As an entrepreneur we have to work towards making great first impressions to colleagues, investors and customers. Our conversational skills are a large component of the overall impression we project. We have to ensure that we are conveying the impression we wish to. The steps provided above should assist in evaluating your present conversational skills and subsequently used to benchmark how we measure up on each one . Better conversational skills and abilities will not only increase the quality of your professional relationships, it will do wonders for your personal relationships too. I wish you the best of luck in all your future endeveours.

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Are you listening?

“We were given two ears but only one mouth, because listening is twice as hard as talking.” Anonymous

The art of listening is a dying art in our world today. Conversations are constantly and rudely interrupted, or the audience distracted, either due to information overload in their minds, or one of the many gadgets on them, which keep beeping or ringing. Somehow no one seems to be listening anymore, yet, everyone seems to be talking a lot more. The fact of the matter is, listening is not the easiest of exercises. It requires large amounts of patience, a willingness to learn from the other person and most importantly, to have respect for the other person’s point of view. However, in the fast paced world we live in today, everyone seems to want to get their two bits in, and has frankly stopped caring about what the other person is saying or feeling. Conversations structured like this are the worst sort of one-way monologues one is part of. Developing skills to be a better listener takes years to master, listed below are some steps to assess one’s current level, and then work on them further.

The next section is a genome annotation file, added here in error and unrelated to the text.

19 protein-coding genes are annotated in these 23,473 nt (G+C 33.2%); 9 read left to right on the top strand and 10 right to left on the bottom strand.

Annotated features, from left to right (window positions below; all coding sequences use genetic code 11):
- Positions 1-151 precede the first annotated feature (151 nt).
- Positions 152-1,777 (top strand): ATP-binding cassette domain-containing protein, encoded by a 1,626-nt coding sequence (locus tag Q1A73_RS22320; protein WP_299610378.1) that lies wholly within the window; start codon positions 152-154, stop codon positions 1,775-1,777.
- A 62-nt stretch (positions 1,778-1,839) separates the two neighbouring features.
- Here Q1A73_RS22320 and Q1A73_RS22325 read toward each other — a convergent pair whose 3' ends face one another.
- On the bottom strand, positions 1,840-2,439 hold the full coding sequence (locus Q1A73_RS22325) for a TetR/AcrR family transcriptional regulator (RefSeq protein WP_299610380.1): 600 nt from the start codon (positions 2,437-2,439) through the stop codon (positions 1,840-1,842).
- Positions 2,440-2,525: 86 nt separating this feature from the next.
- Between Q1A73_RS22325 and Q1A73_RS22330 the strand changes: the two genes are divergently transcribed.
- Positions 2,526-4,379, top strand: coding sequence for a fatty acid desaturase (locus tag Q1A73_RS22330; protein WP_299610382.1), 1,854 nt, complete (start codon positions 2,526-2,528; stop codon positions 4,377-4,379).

1. Active Listening: Have you ever spoken to someone and the other person appeared to be distracted or not really there? This creates a level of frustration in the speaker, and eventually they lose interest in sharing their opinion because they are not being heard. When an individual is listening actively they are constantly either reaffirming the thoughts of the speaker with nods or the occasional “uh-huh”, when unclear they are paraphrasing what is being said and getting clarification. Taking an active interest in what is being said, helps the speaker to communicate their thoughts more actively. How active a listener are you?

2. Filters: All of us have interests and hobbies that we like to talk about and get other opinions on. We also know which subjects are not of interest to us, and chances are we will tune out when someone starts speaking about them. When put into the context of listening, this is extremely selfish behaviour, and we end up only talking and listening to people who interest us. In the real world this is difficult as we do have to listen to people who talk about their interests. We have to closely monitor these filters and do our best to eradicate as many of them as possible. Remain committed to keeping an open mind and avoid making judgments based on personal filters. Are you filtering too many conversations?

3. Clues: As mentioned in the last post, non verbal communication constitutes a large part of overall conversation. We have to train ourselves, not only to listen to the words the speaker is using, but also take note of the tone of voice and body language. We have to know when to empathize and when to give constructive feedback. Chances are, if we have not really been listening to the conversation as a whole, we would have missed these cues, which result in miscommunication. There will be times when  speakers get frustrated that the individual is not listening to what they are saying, and the listener is clueless about why the person is so angry (Happens a lot between men and women). Are you paying attention to all the clues?